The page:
Would you recommend your profession? Almost half of doctors say “no” while nearly as many lawyers and teachers feel the same

6th August 2015


With a new intake of doctors gearing up to start work this week, new research from Wesleyan, has revealed that a rising number of those already working in the profession would not recommend their career to family members and friends.

In sharp contrast to findings a year ago, almost half, at 44% of doctors said they would not recommend their profession, compared with 30% in 2014.

However doctors are still more likely to recommend their career than other professionals. The study highlighted that more than half, at 55%, of teachers would not recommend a career in the classroom while 50% of dentists and 48% of lawyers take the same view.

The number of doctors who would not choose the same career if they could start again has also risen to 33% compared with 25% in 2014.  Increased workload and stress were cited as the main factors for this.

In fact some 95% of doctors said increased pressure caused by ongoing changes in the profession was a major cause of concern, with more than half, at 56%, of those saying they felt permanently under pressure.

When asked what they were most concerned about over the next five years, NHS funding emerged as the biggest worry for more than half. Changes to the NHS pension scheme and the possible privatisation of the NHS were also highlighted as major issues by 39% while 13% raised concerns over consolidation of services in the NHS.

Three quarters of doctors felt that the increasing cost of education and training, along with changes to pay and conditions, will mean future generations will be put off entering the profession.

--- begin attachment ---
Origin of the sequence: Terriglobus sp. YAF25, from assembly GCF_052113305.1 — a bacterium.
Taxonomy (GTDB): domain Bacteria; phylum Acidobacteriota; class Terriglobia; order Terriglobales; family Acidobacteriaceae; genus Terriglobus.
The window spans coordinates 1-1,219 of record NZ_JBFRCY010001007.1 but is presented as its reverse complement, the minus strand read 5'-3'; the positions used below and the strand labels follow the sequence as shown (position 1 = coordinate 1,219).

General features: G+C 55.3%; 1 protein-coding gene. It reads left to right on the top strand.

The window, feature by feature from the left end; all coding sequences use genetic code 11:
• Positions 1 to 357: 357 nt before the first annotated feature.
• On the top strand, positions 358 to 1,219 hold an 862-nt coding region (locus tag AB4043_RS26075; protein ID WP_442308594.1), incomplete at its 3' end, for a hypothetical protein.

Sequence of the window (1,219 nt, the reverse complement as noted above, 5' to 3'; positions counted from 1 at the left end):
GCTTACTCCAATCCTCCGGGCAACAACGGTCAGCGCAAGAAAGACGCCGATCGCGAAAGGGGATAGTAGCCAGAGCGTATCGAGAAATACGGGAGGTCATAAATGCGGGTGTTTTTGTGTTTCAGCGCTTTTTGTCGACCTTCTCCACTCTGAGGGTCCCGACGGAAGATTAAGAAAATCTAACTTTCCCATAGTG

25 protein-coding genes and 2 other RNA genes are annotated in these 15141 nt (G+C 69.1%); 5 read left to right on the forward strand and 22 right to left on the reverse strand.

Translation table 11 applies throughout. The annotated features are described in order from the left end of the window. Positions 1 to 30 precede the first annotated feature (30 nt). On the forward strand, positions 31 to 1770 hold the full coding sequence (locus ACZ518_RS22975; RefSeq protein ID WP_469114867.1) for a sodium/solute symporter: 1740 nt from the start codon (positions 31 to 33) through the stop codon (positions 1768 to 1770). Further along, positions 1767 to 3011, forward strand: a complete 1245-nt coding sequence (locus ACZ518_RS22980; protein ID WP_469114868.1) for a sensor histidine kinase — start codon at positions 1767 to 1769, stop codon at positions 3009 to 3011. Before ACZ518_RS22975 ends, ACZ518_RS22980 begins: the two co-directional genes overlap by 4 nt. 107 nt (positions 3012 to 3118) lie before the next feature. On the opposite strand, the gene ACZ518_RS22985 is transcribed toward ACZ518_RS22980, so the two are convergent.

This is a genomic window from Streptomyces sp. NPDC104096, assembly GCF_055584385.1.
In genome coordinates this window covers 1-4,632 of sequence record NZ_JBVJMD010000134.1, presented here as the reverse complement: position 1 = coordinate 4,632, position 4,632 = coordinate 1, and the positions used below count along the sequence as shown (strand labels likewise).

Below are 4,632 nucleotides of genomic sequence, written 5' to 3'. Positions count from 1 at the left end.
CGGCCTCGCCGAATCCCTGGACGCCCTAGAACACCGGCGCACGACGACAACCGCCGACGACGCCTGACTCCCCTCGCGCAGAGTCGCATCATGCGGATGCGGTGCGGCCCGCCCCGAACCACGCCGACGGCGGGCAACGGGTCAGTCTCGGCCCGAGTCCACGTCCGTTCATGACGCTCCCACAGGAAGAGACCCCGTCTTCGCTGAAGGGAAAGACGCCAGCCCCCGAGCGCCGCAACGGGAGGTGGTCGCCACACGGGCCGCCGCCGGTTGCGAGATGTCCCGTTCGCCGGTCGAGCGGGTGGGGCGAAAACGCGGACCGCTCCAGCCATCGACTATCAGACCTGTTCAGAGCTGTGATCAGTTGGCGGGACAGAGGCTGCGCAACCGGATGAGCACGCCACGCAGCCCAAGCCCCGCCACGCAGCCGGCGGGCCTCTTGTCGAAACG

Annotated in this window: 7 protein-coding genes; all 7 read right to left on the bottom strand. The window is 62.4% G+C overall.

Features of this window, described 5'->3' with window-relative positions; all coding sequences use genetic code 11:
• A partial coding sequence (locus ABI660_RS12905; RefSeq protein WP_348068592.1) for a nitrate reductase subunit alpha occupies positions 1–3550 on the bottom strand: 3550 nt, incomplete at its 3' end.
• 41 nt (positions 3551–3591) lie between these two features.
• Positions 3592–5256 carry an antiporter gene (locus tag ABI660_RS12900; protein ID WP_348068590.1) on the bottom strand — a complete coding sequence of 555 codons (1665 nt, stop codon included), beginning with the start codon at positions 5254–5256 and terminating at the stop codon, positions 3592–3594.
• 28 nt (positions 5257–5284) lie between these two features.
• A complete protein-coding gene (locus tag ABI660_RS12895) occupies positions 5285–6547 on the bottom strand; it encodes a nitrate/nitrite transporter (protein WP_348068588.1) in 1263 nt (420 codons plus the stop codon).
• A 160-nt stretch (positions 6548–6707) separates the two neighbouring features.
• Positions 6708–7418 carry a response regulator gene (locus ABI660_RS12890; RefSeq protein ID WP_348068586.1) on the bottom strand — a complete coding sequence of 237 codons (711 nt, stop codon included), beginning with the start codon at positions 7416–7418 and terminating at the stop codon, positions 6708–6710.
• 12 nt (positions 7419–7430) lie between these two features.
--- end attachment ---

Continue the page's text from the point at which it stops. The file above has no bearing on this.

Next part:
Mr Martin Bircher, a consultant orthopaedic surgeon and member of Wesleyan’s advisory board, said: “The planned changes to the NHS, such as the new NHS 7-day service contracts for both Hospital Doctors and GPs, do have some merits in terms of the potential to improve patient care. However, there will inevitably be significant resource issues and they appear unlikely to ease the already heavy demands placed on medical professionals.

“Despite these challenges, being a doctor remains a hugely rewarding profession. A desire to care for others is what makes people want to become a doctor and being able to put this into practice every day is a privilege. That is why the majority of doctors in this survey say they would choose the same career again if they were at the beginning of their professional life.”

Wesleyan group head of marketing Alan Whiting added: “Our medical customers tell us that they are facing huge change in their professional lives, which is causing them uncertainty and stress.

“Doctors are also being hit financially; they have seen a drop in income in real terms as pay rises fail to keep pace with inflation. In addition, changes to the NHS pension scheme mean they are paying more to retire later and on less income.  Then there are the pension tax changes which are hitting doctors at the latter stages of their career.While the majority say they would become doctors again and would recommend it to others, the fact more have become disaffected shows the profession could become less attractive to new entrants.”



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